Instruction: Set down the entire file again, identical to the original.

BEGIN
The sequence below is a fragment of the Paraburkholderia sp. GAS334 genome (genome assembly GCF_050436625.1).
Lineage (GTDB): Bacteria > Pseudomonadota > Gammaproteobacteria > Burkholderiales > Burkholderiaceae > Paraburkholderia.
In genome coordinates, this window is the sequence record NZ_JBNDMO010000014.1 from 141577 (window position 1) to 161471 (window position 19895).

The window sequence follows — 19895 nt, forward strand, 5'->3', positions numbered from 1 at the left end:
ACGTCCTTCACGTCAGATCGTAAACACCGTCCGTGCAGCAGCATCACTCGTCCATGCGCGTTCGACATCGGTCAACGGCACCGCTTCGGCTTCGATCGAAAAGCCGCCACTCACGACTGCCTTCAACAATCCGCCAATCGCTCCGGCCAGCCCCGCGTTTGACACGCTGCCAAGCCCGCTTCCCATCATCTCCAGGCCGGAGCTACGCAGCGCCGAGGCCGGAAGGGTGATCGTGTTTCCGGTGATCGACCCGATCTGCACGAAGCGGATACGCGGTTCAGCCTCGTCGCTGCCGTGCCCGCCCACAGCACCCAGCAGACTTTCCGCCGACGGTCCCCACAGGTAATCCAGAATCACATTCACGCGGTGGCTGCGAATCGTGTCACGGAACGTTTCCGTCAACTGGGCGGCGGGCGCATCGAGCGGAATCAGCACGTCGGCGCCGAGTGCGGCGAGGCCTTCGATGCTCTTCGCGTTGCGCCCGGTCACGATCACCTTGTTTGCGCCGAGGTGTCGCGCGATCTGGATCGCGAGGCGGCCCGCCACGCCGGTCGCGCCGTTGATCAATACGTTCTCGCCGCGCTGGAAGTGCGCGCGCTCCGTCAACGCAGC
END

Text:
The sequence below is a fragment of the Paraburkholderia sp. GAS334 genome (genome assembly GCF_050436625.1).
Lineage (GTDB): Bacteria > Pseudomonadota > Gammaproteobacteria > Burkholderiales > Burkholderiaceae > Paraburkholderia.
In genome coordinates, this window is the sequence record NZ_JBNDMO010000014.1 from 141577 (window position 1) to 161471 (window position 19895).

The window sequence follows — 19895 nt, forward strand, 5'->3', positions numbered from 1 at the left end:
ACGTCCTTCACGTCAGATCGTAAACACCGTCCGTGCAGCAGCATCACTCGTCCATGCGCGTTCGACATCGGTCAACGGCACCGCTTCGGCTTCGATCGAAAAGCCGCCACTCACGACTGCCTTCAACAATCCGCCAATCGCTCCGGCCAGCCCCGCGTTTGACACGCTGCCAAGCCCGCTTCCCATCATCTCCAGGCCGGAGCTACGCAGCGCCGAGGCCGGAAGGGTGATCGTGTTTCCGGTGATCGACCCGATCTGCACGAAGCGGATACGCGGTTCAGCCTCGTCGCTGCCGTGCCCGCCCACAGCACCCAGCAGACTTTCCGCCGACGGTCCCCACAGGTAATCCAGAATCACATTCACGCGGTGGCTGCGAATCGTGTCACGGAACGTTTCCGTCAACTGGGCGGCGGGCGCATCGAGCGGAATCAGCACGTCGGCGCCGAGTGCGGCGAGGCCTTCGATGCTCTTCGCGTTGCGCCCGGTCACGATCACCTTGTTTGCGCCGAGGTGTCGCGCGATCTGGATCGCGAGGCGGCCCGCCACGCCGGTCGCGCCGTTGATCAATACGTTCTCGCCGCGCTGGAAGTGCGCGCGCTCCGTCAACGCAGC